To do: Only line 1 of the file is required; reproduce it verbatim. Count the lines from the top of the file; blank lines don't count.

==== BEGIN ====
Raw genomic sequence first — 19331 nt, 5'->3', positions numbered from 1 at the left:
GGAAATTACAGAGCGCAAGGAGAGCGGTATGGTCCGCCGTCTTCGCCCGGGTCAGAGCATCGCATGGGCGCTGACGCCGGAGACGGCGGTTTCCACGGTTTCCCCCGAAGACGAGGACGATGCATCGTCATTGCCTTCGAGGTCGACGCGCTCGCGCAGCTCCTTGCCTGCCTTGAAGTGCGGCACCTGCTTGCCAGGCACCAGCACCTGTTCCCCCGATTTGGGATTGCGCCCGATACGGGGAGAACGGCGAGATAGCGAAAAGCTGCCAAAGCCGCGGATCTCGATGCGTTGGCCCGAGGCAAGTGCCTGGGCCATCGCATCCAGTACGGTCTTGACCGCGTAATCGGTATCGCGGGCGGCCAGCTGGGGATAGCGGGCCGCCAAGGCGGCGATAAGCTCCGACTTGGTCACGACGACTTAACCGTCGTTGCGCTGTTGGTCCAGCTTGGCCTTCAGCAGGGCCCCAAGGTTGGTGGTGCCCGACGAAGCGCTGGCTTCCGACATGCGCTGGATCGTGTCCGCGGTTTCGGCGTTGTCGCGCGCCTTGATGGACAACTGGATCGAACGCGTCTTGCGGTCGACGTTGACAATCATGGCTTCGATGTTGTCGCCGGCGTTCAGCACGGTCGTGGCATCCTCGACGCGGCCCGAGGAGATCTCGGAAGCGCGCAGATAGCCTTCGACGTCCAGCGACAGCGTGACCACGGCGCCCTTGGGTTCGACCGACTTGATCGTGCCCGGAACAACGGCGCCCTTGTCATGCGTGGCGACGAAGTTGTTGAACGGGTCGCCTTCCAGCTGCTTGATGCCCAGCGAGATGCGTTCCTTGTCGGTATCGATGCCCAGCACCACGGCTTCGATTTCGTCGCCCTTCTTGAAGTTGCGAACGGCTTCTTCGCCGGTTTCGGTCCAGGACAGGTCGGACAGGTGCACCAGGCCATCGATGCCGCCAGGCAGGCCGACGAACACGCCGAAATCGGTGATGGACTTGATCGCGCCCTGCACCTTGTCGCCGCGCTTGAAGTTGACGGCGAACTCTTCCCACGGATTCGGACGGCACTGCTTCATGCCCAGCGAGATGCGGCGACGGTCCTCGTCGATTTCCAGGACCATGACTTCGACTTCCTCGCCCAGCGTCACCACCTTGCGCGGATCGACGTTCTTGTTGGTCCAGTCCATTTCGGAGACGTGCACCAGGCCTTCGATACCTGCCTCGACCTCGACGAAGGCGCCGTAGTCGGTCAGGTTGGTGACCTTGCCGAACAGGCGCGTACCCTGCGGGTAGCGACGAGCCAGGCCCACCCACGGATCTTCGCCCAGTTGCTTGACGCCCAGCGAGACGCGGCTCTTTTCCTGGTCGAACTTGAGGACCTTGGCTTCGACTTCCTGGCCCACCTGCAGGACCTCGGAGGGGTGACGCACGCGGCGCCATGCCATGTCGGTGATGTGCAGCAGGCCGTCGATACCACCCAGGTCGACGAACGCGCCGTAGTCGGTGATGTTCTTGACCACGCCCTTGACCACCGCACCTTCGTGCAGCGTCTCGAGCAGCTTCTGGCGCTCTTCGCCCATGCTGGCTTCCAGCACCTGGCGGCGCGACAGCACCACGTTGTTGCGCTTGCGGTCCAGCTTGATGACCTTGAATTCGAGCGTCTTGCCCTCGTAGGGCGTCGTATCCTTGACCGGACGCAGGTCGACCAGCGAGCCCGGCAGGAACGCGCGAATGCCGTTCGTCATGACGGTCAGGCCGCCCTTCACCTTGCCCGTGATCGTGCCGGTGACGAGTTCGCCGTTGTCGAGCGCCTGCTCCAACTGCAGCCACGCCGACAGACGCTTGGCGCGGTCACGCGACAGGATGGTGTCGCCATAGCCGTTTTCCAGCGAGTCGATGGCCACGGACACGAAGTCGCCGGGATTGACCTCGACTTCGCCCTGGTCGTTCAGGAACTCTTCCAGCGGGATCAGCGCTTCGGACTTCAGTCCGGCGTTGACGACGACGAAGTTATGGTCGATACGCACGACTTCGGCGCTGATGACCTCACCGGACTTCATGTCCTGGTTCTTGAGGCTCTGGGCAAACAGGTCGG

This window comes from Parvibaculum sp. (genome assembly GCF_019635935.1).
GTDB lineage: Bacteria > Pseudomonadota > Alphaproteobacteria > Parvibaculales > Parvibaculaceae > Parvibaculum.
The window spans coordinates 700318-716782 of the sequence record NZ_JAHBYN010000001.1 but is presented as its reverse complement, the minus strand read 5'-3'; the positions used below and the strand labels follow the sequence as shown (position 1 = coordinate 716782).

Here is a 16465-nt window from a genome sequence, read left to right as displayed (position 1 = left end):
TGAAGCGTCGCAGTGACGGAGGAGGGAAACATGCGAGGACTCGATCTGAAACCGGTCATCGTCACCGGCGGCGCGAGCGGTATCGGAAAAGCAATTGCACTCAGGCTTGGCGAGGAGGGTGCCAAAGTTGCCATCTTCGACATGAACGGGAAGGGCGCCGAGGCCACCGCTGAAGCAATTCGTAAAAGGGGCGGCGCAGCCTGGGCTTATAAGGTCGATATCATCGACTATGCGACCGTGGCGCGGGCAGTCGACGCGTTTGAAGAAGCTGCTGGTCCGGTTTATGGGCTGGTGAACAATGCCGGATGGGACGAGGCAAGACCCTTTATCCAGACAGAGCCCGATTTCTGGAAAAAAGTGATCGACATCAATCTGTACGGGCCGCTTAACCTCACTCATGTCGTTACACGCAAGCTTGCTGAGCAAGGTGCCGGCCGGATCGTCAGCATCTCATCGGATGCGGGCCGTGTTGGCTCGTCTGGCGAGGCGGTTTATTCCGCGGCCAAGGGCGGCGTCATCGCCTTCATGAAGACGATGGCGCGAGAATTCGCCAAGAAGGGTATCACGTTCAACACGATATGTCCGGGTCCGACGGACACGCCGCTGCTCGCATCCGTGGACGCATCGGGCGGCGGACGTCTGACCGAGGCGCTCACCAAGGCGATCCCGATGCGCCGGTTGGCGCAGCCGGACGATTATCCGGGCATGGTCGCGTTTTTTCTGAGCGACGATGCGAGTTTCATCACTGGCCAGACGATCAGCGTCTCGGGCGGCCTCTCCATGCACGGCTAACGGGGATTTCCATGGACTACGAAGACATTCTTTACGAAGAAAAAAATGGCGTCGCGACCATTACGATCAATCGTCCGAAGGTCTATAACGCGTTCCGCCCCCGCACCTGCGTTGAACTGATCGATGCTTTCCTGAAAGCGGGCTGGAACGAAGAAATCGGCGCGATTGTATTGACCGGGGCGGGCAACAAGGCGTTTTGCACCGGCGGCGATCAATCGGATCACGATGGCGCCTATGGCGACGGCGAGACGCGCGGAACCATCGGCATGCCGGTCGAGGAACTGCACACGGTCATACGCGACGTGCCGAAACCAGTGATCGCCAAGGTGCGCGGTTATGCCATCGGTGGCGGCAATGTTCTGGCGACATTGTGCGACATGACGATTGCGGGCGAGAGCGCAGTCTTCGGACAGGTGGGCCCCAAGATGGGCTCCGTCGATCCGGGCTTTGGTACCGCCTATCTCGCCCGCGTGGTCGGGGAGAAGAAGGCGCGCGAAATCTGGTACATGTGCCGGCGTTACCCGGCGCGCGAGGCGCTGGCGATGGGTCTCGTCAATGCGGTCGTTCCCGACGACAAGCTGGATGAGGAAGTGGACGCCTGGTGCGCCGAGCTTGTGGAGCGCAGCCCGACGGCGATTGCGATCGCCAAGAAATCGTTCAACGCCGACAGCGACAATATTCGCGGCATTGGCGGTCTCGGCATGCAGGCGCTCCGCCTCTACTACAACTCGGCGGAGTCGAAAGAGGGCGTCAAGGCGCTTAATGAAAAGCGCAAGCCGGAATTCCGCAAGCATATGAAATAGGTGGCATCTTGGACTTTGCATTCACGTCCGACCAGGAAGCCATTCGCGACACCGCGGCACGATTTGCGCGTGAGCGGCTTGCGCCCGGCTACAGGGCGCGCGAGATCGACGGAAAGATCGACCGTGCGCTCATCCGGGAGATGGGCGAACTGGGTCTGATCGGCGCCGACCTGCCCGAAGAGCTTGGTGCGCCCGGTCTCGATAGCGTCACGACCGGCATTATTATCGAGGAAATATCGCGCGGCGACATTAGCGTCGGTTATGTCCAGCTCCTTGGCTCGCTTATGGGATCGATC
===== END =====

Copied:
Raw genomic sequence first — 19331 nt, 5'->3', positions numbered from 1 at the left: